I will be blunt.
I will be uncensored.
I will kindly ask that young audiences turn away.
There’s this stigma in the world today–whether it’s as prevalent as it was ten, twenty, or thirty years ago or not, it’s still here–that to be gay is synonymous with having HIV, is the same as having AIDS.
It’s not true.
And yet, somewhere along the line, even in spite of this fallacy slowly becoming less and less imbued in society, HIV/AIDS is still a gay rights issue. Yes, half of HIV cases occur in gay men, but that does not say anything to the percentage of gay men who have HIV. They’re logically unrelated.
Almost half the HIV cases also occur in African Americans, yet no one flags them as carriers and bans them from donating blood just because their skin isn’t pearly and white. That would be racist. And anything else is homophobic.
I took an HIV test the Monday before last. We had a group come to my college to do free tests for anyone who came along. I designed fliers and posted them around campus. We had over fifty people come get tested. I was the last, number fifty-four, I think. The pinprick of a scab that the needle left behind stung for a few hours, but it was the bandaid that hurt the most. It tugged at the inside of my elbow uncomfortably. At first I wanted to wear it as a sign that I had blood drawn, that I could proudly show off the fact ]I was being brave and doing what a lot of people fear to do just for the stigma surrounding it. If I get tested for AIDS, they think, then everyone will think I’m gay. Well, newsflash: You can get HIV in more ways than one.
But the bandaid hurt. I took it off.
Later that night or maybe the next, I spoke with my ex (who knows things) and he asked, exasperated, why I got tested. On the surface it’s simple: I’m the president of our GSA and I was telling everyone to get tested. Who would I be if I didn’t follow my own advice? What kind of leader would it make me if I didn’t do just as much as I was asking my followers? Sure, I don’t think of my fellow club members as followers–more often I see us all as equals in the end, I just do the paperwork–but the point remains the same.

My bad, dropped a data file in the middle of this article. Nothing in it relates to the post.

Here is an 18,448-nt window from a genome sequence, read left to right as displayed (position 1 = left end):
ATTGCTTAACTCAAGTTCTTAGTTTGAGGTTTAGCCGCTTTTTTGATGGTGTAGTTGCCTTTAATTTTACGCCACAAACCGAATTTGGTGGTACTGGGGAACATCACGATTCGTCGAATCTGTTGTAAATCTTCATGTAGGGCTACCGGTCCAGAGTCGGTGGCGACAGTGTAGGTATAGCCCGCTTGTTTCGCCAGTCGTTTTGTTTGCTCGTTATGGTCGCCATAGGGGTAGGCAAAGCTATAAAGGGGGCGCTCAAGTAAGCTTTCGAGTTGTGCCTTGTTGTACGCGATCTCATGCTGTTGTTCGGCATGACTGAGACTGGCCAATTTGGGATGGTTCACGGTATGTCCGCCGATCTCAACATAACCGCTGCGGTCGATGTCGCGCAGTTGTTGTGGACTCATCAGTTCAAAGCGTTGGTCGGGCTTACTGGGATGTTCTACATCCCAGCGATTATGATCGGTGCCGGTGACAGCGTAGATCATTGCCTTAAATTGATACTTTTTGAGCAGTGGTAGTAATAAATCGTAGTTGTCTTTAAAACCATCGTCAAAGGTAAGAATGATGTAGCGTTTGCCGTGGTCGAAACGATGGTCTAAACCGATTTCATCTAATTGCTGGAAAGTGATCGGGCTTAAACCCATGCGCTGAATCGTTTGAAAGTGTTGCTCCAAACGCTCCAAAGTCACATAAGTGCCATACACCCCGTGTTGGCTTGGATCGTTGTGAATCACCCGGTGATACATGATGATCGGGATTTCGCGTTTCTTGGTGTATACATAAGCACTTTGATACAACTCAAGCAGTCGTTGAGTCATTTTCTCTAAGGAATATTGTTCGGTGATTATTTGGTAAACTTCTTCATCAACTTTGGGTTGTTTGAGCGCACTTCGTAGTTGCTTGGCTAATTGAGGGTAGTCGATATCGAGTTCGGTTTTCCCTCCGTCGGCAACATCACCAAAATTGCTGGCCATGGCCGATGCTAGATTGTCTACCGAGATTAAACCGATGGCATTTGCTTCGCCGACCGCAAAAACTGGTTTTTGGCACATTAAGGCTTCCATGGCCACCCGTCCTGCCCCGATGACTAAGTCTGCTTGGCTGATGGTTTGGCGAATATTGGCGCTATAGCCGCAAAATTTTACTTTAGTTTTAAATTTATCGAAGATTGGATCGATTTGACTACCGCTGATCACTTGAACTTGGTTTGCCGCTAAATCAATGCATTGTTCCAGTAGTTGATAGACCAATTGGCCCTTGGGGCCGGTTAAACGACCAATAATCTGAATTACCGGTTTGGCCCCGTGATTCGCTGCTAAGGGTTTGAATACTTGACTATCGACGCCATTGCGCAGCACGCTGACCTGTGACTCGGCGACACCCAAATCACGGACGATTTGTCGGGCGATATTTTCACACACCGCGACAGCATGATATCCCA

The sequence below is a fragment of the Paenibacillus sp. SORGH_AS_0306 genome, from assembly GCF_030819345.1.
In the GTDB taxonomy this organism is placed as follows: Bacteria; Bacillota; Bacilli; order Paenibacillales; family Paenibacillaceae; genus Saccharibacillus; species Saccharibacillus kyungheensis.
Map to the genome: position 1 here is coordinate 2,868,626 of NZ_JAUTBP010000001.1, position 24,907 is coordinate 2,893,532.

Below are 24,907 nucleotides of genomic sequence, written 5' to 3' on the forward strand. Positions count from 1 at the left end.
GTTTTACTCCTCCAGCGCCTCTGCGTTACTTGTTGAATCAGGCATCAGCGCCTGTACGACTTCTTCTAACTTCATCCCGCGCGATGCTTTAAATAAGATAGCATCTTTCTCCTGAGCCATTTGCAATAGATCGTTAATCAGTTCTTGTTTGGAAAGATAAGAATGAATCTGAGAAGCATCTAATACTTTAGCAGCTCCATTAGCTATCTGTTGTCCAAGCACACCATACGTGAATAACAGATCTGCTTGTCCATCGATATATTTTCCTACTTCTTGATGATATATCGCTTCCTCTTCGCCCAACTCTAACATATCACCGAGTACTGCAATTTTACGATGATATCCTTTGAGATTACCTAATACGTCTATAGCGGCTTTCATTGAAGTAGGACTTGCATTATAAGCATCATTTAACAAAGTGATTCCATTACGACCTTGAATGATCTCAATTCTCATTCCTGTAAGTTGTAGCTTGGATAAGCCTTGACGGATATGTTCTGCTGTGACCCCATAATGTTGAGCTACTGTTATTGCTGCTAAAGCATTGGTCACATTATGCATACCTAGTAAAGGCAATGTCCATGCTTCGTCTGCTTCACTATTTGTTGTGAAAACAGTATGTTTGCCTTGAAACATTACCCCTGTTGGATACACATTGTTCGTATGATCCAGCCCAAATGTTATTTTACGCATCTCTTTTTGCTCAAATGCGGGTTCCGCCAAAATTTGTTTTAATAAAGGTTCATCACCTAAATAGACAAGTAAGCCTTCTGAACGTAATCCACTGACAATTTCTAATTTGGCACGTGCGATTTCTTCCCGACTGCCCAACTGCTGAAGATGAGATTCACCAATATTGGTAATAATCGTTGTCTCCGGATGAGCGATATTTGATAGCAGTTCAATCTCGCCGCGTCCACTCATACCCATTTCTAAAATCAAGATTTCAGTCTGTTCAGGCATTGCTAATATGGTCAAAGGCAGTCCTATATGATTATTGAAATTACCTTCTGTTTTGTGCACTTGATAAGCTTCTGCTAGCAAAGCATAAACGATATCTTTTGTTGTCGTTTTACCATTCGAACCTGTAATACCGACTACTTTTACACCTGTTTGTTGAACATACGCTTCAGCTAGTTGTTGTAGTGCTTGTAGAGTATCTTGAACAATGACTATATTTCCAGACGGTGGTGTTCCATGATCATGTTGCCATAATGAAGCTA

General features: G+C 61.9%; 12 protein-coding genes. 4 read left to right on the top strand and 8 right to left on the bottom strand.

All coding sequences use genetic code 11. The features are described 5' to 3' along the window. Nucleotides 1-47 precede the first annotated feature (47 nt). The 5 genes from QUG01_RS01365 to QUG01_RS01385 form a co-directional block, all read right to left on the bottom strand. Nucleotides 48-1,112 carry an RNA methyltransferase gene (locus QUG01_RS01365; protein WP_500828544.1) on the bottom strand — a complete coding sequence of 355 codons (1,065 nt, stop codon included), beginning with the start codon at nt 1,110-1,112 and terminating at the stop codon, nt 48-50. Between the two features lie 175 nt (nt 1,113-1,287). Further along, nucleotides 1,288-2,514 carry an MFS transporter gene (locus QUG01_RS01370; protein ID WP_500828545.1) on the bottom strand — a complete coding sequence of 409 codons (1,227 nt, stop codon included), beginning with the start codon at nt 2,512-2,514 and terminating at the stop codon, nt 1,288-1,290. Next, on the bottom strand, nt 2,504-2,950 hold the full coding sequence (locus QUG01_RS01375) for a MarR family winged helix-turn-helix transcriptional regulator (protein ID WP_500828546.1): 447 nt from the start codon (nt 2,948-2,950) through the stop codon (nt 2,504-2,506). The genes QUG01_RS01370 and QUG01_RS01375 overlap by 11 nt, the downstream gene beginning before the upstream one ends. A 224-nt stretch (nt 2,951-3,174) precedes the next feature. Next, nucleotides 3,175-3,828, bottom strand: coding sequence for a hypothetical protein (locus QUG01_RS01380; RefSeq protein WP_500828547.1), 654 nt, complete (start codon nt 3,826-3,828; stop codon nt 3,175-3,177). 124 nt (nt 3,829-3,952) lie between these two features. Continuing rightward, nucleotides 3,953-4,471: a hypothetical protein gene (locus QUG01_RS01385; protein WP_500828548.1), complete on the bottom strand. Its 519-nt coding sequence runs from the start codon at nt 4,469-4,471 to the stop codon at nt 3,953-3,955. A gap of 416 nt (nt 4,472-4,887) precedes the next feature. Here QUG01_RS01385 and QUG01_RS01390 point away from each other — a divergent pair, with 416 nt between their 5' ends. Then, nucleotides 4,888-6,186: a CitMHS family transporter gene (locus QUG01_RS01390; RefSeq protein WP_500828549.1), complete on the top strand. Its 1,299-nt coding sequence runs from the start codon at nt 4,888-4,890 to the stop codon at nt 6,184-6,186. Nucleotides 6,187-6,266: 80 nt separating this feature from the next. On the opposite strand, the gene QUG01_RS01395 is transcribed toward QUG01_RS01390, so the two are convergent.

The deeper reason is that I’ve got an agenda to prove, but I’m not going into that here. If it involved only myself I’d have no issue mentioning it, but it does involve others, and for that fact, and also for the simple fact that some things really are just too personal to share online, I won’t be going into it here. I hope you understand.
So fast-forward to this past Monday. I watched the movie Philadelphia, and well, if you’ve ever seen the movie, I probably don’t need to say anything more about it than that. And if you’ve never seen it, you’re missing out on an amazing film and should find a copy–even if you just rent it from the library, you need to watch this film.
It teaches a lot about HIV/AIDS, about the people who live with it and the challenges they face. But more importantly it teaches empathy. It teaches compassion. It shows a life full of love that’s burdened by disease, but not ruled by it. It shows fear conquered, misconceptions mended, and in every breath, in every scene, it extols empathy.
I’m thankful for empathy. (It’s number 21 if you’re counting.)
And I’m thankful even more for the people who show empathy to others, who give of themselves to aid others who suffer from this disease, not only from its physiological ails, but also the sociological evils they face simply being associated with it.
So I end with a plea. This December is the Triad Health Project’s Winter Walk for AIDS, similar in effect to the Relay for Life for breast cancer, but here all the money raised from finding sponsors to donate on behalf of walkers goes to help the Triad Health Project to support over 1600 local HIV/AIDS patients throughout the year in more ways than I can name here, in more ways than I could ever hope to remember.
I understand purses are tight this time of year, and purses are only tighter given our current economic conditions. However, the Winter Walk is THP’s largest fundraiser, and every dollar counts. Even if you can only donate two or three dollars, it’s two or three dollars more than they started with. I’m not asking for much. I’m asking merely that you find a place of empathy inside you and do what you can do to help a worthy cause.
If you’re able to donate, I encourage you to follow this link to my donation page and make a donation on my behalf. I’m hoping to raise a hundred dollars by the fifth, when the Walk is, and every small donation helps me reach this goal, this gift to others. And if you don’t feel comfortable donating online, there’s a form that can be printed out from that page to make an offline donation.
In this season of giving, please give. In this season of joy, please bring joy to people who desperately need it. And in this season of love and kindness, show your love and kindness to those who deserve it.